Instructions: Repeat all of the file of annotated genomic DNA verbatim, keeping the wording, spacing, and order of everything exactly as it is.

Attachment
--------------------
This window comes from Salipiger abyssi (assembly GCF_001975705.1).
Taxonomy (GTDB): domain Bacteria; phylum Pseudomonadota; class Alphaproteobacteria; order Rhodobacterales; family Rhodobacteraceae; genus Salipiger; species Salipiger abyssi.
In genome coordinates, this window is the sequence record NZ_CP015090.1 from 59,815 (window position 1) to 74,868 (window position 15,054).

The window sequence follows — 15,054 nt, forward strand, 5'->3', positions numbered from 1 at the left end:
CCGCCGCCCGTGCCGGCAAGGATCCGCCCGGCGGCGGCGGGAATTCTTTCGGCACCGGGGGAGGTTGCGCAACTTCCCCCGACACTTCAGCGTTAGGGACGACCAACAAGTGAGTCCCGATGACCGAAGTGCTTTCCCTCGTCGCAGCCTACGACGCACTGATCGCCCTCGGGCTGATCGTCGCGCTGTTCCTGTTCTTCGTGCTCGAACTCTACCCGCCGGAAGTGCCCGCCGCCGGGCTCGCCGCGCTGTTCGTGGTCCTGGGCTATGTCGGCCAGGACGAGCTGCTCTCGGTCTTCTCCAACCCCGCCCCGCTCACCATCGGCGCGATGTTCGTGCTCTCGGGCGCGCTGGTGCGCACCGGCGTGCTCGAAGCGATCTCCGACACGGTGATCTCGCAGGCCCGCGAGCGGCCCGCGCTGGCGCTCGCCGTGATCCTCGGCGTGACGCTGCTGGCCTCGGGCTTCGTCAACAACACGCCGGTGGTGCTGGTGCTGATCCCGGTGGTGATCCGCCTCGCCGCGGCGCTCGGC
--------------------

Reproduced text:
This window comes from Salipiger abyssi (assembly GCF_001975705.1).
Taxonomy (GTDB): domain Bacteria; phylum Pseudomonadota; class Alphaproteobacteria; order Rhodobacterales; family Rhodobacteraceae; genus Salipiger; species Salipiger abyssi.
In genome coordinates, this window is the sequence record NZ_CP015090.1 from 59,815 (window position 1) to 74,868 (window position 15,054).

The window sequence follows — 15,054 nt, forward strand, 5'->3', positions numbered from 1 at the left end:
CCGCCGCCCGTGCCGGCAAGGATCCGCCCGGCGGCGGCGGGAATTCTTTCGGCACCGGGGGAGGTTGCGCAACTTCCCCCGACACTTCAGCGTTAGGGACGACCAACAAGTGAGTCCCGATGACCGAAGTGCTTTCCCTCGTCGCAGCCTACGACGCACTGATCGCCCTCGGGCTGATCGTCGCGCTGTTCCTGTTCTTCGTGCTCGAACTCTACCCGCCGGAAGTGCCCGCCGCCGGGCTCGCCGCGCTGTTCGTGGTCCTGGGCTATGTCGGCCAGGACGAGCTGCTCTCGGTCTTCTCCAACCCCGCCCCGCTCACCATCGGCGCGATGTTCGTGCTCTCGGGCGCGCTGGTGCGCACCGGCGTGCTCGAAGCGATCTCCGACACGGTGATCTCGCAGGCCCGCGAGCGGCCCGCGCTGGCGCTCGCCGTGATCCTCGGCGTGACGCTGCTGGCCTCGGGCTTCGTCAACAACACGCCGGTGGTGCTGGTGCTGATCCCGGTGGTGATCCGCCTCGCCGCGGCGCTCGGC